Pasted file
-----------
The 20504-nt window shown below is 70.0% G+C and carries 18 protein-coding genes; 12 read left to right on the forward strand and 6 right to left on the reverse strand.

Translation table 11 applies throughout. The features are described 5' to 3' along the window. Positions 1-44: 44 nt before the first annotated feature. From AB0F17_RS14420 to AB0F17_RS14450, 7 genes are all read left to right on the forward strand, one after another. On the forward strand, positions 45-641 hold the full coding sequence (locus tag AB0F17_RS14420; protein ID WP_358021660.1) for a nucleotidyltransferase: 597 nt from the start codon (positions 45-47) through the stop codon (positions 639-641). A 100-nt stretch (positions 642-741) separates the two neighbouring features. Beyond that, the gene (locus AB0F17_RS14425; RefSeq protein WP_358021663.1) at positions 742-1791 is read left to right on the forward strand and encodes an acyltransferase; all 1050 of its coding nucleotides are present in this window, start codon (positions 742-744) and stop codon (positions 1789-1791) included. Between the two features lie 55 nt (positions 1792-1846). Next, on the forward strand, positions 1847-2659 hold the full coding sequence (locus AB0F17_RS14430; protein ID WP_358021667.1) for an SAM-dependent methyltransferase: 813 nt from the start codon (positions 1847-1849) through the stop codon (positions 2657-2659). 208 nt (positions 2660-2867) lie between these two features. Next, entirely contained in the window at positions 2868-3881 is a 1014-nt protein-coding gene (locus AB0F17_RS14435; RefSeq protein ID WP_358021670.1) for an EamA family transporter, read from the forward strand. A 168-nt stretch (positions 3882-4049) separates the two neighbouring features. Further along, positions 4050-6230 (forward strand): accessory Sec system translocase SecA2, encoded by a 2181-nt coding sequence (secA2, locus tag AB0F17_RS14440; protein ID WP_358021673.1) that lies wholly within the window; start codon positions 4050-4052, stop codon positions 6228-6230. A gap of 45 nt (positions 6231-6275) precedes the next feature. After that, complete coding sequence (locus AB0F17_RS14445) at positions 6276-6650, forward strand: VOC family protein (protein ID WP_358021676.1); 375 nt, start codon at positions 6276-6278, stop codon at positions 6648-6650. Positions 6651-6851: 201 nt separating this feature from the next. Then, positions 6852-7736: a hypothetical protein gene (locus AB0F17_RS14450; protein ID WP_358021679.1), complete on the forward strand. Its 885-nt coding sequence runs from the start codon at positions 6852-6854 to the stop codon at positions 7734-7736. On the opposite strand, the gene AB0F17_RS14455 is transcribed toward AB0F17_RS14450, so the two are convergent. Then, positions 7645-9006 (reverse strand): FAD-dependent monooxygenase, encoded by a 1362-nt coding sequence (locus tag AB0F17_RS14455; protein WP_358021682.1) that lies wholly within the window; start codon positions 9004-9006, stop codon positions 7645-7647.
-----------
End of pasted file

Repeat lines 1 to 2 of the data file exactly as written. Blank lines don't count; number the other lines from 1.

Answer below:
The 20504-nt window shown below is 70.0% G+C and carries 18 protein-coding genes; 12 read left to right on the forward strand and 6 right to left on the reverse strand.

Translation table 11 applies throughout. The features are described 5' to 3' along the window. Positions 1-44: 44 nt before the first annotated feature. From AB0F17_RS14420 to AB0F17_RS14450, 7 genes are all read left to right on the forward strand, one after another. On the forward strand, positions 45-641 hold the full coding sequence (locus tag AB0F17_RS14420; protein ID WP_358021660.1) for a nucleotidyltransferase: 597 nt from the start codon (positions 45-47) through the stop codon (positions 639-641). A 100-nt stretch (positions 642-741) separates the two neighbouring features. Beyond that, the gene (locus AB0F17_RS14425; RefSeq protein WP_358021663.1) at positions 742-1791 is read left to right on the forward strand and encodes an acyltransferase; all 1050 of its coding nucleotides are present in this window, start codon (positions 742-744) and stop codon (positions 1789-1791) included. Between the two features lie 55 nt (positions 1792-1846). Next, on the forward strand, positions 1847-2659 hold the full coding sequence (locus AB0F17_RS14430; protein ID WP_358021667.1) for an SAM-dependent methyltransferase: 813 nt from the start codon (positions 1847-1849) through the stop codon (positions 2657-2659). 208 nt (positions 2660-2867) lie between these two features. Next, entirely contained in the window at positions 2868-3881 is a 1014-nt protein-coding gene (locus AB0F17_RS14435; RefSeq protein ID WP_358021670.1) for an EamA family transporter, read from the forward strand. A 168-nt stretch (positions 3882-4049) separates the two neighbouring features. Further along, positions 4050-6230 (forward strand): accessory Sec system translocase SecA2, encoded by a 2181-nt coding sequence (secA2, locus tag AB0F17_RS14440; protein ID WP_358021673.1) that lies wholly within the window; start codon positions 4050-4052, stop codon positions 6228-6230. A gap of 45 nt (positions 6231-6275) precedes the next feature. After that, complete coding sequence (locus AB0F17_RS14445) at positions 6276-6650, forward strand: VOC family protein (protein ID WP_358021676.1); 375 nt, start codon at positions 6276-6278, stop codon at positions 6648-6650. Positions 6651-6851: 201 nt separating this feature from the next. Then, positions 6852-7736: a hypothetical protein gene (locus AB0F17_RS14450; protein ID WP_358021679.1), complete on the forward strand. Its 885-nt coding sequence runs from the start codon at positions 6852-6854 to the stop codon at positions 7734-7736. On the opposite strand, the gene AB0F17_RS14455 is transcribed toward AB0F17_RS14450, so the two are convergent. Then, positions 7645-9006 (reverse strand): FAD-dependent monooxygenase, encoded by a 1362-nt coding sequence (locus tag AB0F17_RS14455; protein WP_358021682.1) that lies wholly within the window; start codon positions 9004-9006, stop codon positions 7645-7647.